Solidarity against austerity: How the protests took shape across Europe
Athens:Weary after four general strikes in seven weeks, Greece’s trade union federations decided that a three-hour work stoppage would be their contribution to what was billed as a European-wide day of anti-austerity action.
The crowd of a few thousand that attended at a protest rally in central Athens was minuscule in comparison to similar demonstrations in the past.
The majority of those in attendance were public sector workers, mostly middle-aged and above, but there were also cohorts of students from the city’s universities.
At best a symbolic offering to the pan-European effort, the protests were entirely peaceful. There was even some street theatre on Syntagma Square, a welcome alternative to petrol bombs and riot police, as many commented. Nonetheless, the language of the protesters was militant.
“Greek workers have been struggling for three years against neoliberal policies that are destroying the social state. These policies are ahistorical: just as austerity destroyed democracy in Weimar Germany, today it threatens our democracy,” said Kostas Tsikrikas, leader of the civil servants’ federation Adedy.
While Ireland may not have taken part in the protest, one Greek worker was flying the flag for the country. Kostas Minaidis, a municipal street cleaner, said he brought along the Tricolour “to send a greeting our Irish colleagues, to show them that we are all on the one side and face similar problems”.
More co-ordinated, European-wide protests could, he added, “reverse the neoliberal policies that are against the people’s interests”.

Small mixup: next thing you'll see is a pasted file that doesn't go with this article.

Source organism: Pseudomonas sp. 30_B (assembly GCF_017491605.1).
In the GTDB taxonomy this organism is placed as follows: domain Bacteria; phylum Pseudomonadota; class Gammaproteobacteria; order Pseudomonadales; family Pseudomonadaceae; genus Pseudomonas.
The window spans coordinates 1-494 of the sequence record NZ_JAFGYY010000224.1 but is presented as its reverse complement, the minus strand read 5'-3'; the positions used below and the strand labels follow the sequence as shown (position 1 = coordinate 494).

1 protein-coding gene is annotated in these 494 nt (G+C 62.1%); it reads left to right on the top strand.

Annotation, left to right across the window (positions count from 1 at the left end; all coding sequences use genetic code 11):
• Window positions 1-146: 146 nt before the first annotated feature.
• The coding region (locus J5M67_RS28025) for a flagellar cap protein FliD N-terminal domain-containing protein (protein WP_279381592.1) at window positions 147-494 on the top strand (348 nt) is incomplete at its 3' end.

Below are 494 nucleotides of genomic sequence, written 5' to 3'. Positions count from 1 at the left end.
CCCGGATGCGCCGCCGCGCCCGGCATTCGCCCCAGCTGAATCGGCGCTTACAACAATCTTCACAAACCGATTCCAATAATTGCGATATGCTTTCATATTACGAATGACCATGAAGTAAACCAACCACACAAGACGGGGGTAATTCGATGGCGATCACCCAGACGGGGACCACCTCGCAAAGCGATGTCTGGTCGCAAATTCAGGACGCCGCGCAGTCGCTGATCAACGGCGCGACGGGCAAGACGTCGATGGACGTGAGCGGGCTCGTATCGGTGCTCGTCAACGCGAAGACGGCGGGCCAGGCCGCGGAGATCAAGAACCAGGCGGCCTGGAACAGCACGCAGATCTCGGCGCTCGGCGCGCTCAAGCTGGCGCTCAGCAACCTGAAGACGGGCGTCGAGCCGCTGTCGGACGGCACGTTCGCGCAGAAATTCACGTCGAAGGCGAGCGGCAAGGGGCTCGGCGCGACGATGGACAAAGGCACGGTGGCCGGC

Like others at the demonstration, Mr Minaidis expressed his surprise when told that Irish workers had not joined the protests, but was diplomatic in his criticism. “It doesn’t matter if Irish workers are not striking today. Their unions have told us that they are in solidarity with us. If they decide to strike another day, then the better for all of us.”
Union leader Tsikrikas was more direct, describing the decision of the Irish unions as a bad one. “All workers must participate in the struggle as that is the only way we can we hope to embark in another political direction that serves the people.”
In front of parliament, members of the youth wing of leftist Syriza, the country’s main opposition, marched holding massive Greek, Italian, Spanish and Portuguese flags.
DAMIAN Mac CON ULADH
Heavy industry and many smaller businesses were brought to a virtual standstill in much of Spain as the country saw its second national strike in eight months yesterday.
In many car and metal production plants and other factories there was almost no activity, as workers took part in a strike led by the country’s two main labour unions, the UGT and Comisiones Obreras. Public transport offered minimum services that were negotiated ahead of the strike.
Several cities saw large street demonstrations and there were a number of violent clashes between strikers and police, with more than 80 people arrested and about 30 injured by the early evening.
In Madrid, many small shops and businesses closed down for the day, although larger establishments, such as Zara and El Corte Inglés, opened with a heavy police presence to ensure customers could shop without being harassed.
“The poorer sectors of the country are facing the brunt of the crisis, while the upper classes, people with money, the businessmen, are able to take their money to tax havens,” said Ruben Abad, a teacher who took part in the strike.